On November 28, 2012, the City of Vancouver posted the draft 2013 Capital and Operating Budgets, and welcomes public input. Vancouver City Council will consider a proposed Capital Budget of $258 million and Operating Budget of $1.148 billion when it meets in a special evening session on Tuesday, Dec. 4 at City Hall. The proposed budgets are being brought to Council in a combined report for the first time under a new best-practice based process.
This budget provides an additional $300,000 for arts, cultural, and social grants.
The Alliance for Arts and Culture thanks the City of Vancouver for recognizing the importance of supporting artistic and cultural activities.
Excerpts of the document that reference arts and culture are provided below:
The 2013 Capital Budget of $258 million consists of previously approved projects that have been carried forward from the past year and new funding requests brought forward from the 2012-2014 Capital Plan.
The major planned expenditures are broken down into eight service categories: Community Facilities, Parks and Open Spaces, Housing, Public Safety, Transportation, Utilities and Public Works, Civic Infrastructure, and Overhead.
Of the $26,866,000 allocated for Community Facilities, Culture accounts for $4,462,000.
The City owns 47 cultural facilities and funds the cultural capital grants program. The main focus is to rebuild and upgrade aging facilities and to add new facilities based on need.
Goal: Focus on facility maintenance and continue funding for the cultural capital grants program.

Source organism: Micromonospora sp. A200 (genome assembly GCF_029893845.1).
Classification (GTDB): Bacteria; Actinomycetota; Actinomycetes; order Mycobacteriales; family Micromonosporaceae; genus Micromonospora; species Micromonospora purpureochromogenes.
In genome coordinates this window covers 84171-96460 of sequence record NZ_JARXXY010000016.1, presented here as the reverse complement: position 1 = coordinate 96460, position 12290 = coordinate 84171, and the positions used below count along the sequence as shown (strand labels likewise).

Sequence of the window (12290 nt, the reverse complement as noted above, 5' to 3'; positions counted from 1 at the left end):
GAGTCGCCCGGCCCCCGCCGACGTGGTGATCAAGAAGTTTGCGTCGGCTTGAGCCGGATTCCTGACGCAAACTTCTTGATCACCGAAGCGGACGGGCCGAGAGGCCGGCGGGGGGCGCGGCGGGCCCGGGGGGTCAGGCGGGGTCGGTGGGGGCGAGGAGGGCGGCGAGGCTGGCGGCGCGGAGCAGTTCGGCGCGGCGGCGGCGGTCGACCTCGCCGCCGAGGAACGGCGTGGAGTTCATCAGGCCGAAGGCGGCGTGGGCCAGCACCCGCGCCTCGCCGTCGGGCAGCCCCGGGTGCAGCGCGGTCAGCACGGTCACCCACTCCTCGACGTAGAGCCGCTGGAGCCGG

Major projects for 2013 include:
- Restoration of Bloedel Conservatory roof (Phase 1): $1.0 million in 2013 (Total Project $1.0 million, with completion anticipated in 2013)
- Capital maintenance of existing cultural facilities: $0.8 million in 2013
- Vancouver Maritime Museum building capital maintenance: $0.7 million in 2013 (Total Project $0.9 million, with completion anticipated in 2013)
Parks and Open Spaces planned expenditure is $14,455,000, which includes $835,000 for Public Art:
There are over 250 public art installations across the city.
Goal: Maintain existing public art and build new public art.
Major projects for 2013 include:
- Civic Public Art Program (includes the completion of artwork at Trout Lake Community Centre and Hastings Park, First Nations Artist Initiatives, and Manhole Cover public art project): $0.5 million
The 2013 Operating Budget of $1.1 billion ($1,148 million) reflects a balanced budget of revenues and expenditures. Community programs (Parks and Recreation, Library, Community Services, Planning and Development) make up 20% of total budgeted expenditures.
A $300,000 increase in new cultural and social grants will be directed towards fulfilling Council priorities, with recommendations reported to Council in the first quarter of 2013. The cultural community will benefit from a new facility at West 1st Avenue.
Cultural Services Plans for Improvements in 2013: